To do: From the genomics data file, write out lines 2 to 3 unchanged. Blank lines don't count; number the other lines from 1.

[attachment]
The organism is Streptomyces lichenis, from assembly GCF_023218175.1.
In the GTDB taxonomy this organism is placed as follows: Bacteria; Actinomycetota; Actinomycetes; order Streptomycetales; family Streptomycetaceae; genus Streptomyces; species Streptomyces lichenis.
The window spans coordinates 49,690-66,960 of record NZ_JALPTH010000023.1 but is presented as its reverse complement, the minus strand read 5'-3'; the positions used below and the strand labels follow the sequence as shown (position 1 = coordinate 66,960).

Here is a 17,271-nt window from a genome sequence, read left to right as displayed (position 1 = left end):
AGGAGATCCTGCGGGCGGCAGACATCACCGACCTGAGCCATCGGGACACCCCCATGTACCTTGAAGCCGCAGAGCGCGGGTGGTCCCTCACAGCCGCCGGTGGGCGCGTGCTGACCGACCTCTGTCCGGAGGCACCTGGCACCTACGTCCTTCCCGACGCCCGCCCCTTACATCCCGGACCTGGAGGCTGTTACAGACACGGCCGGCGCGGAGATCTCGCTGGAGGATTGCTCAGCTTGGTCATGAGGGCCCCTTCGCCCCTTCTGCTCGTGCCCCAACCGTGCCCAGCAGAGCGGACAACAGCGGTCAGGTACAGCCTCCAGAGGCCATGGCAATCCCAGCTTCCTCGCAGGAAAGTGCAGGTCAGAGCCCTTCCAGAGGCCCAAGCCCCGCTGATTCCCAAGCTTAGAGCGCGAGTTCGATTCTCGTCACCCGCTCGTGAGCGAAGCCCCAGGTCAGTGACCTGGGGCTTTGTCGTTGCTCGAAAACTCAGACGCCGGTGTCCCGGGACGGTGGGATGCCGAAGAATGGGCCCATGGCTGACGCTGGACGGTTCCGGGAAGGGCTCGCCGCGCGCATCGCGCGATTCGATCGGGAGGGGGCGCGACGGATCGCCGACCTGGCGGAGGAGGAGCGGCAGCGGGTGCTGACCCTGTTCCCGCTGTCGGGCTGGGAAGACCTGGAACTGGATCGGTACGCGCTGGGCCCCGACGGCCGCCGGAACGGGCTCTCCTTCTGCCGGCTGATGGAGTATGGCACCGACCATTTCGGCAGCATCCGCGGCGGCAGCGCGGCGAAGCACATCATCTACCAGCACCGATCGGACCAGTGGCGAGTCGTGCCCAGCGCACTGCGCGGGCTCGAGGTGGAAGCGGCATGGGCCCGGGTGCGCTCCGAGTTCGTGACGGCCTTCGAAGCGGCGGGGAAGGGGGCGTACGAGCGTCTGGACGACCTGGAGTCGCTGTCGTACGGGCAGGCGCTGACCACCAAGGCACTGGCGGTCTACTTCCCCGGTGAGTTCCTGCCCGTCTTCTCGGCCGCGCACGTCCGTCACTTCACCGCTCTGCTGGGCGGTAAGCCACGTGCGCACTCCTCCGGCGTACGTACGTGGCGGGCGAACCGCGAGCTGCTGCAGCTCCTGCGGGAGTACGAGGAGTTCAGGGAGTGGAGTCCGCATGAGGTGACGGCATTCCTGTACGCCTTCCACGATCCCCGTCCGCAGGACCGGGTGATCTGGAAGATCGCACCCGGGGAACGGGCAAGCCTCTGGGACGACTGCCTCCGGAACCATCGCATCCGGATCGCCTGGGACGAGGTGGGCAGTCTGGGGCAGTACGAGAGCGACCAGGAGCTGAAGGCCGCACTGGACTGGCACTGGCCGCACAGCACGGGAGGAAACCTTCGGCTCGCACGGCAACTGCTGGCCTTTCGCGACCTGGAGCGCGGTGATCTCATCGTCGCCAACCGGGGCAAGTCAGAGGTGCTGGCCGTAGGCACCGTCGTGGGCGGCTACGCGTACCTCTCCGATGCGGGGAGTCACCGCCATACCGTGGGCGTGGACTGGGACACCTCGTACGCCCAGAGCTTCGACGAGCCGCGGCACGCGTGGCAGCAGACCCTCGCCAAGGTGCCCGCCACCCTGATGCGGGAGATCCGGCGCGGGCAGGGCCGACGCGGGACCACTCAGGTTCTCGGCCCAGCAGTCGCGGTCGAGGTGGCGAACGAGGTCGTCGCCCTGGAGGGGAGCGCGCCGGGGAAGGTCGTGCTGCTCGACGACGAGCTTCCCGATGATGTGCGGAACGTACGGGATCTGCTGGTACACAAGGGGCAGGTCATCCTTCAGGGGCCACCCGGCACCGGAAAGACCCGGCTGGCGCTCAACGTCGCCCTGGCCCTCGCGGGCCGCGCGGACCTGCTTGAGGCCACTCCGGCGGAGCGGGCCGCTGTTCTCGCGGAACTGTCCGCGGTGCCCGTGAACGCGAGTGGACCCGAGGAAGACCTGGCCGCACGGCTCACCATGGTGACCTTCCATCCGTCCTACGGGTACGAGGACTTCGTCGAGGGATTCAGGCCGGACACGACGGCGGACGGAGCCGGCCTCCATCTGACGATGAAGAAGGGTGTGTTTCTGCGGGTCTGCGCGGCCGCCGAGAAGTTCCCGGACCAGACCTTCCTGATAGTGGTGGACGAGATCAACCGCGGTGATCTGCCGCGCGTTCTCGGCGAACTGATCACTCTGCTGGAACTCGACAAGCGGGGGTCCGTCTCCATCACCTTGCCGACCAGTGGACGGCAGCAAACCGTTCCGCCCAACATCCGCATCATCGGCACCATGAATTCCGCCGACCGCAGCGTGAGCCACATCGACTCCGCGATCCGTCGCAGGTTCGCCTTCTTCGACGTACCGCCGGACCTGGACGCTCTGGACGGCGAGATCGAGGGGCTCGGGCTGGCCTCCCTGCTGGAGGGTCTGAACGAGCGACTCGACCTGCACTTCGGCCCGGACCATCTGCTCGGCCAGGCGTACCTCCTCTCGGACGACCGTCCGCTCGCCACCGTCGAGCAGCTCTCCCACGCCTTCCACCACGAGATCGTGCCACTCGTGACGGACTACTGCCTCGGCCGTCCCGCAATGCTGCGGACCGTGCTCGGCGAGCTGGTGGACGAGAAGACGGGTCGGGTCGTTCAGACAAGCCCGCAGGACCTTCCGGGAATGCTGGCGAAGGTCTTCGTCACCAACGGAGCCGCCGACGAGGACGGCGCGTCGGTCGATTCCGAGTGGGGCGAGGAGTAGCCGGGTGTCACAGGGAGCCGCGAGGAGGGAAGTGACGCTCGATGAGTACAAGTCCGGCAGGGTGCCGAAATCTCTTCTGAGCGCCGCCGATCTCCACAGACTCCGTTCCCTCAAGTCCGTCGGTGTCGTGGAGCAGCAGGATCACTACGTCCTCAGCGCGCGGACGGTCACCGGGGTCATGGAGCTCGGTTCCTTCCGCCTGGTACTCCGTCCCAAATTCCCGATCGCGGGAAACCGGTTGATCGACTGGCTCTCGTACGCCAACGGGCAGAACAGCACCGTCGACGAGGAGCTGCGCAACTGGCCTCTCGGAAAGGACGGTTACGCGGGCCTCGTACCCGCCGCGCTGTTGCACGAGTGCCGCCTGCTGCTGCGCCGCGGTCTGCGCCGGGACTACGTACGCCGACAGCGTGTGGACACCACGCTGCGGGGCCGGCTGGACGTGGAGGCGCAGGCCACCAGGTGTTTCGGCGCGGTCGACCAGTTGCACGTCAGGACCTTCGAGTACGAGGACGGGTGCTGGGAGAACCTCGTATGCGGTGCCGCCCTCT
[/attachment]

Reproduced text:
In the GTDB taxonomy this organism is placed as follows: Bacteria; Actinomycetota; Actinomycetes; order Streptomycetales; family Streptomycetaceae; genus Streptomyces; species Streptomyces lichenis.
The window spans coordinates 49,690-66,960 of record NZ_JALPTH010000023.1 but is presented as its reverse complement, the minus strand read 5'-3'; the positions used below and the strand labels follow the sequence as shown (position 1 = coordinate 66,960).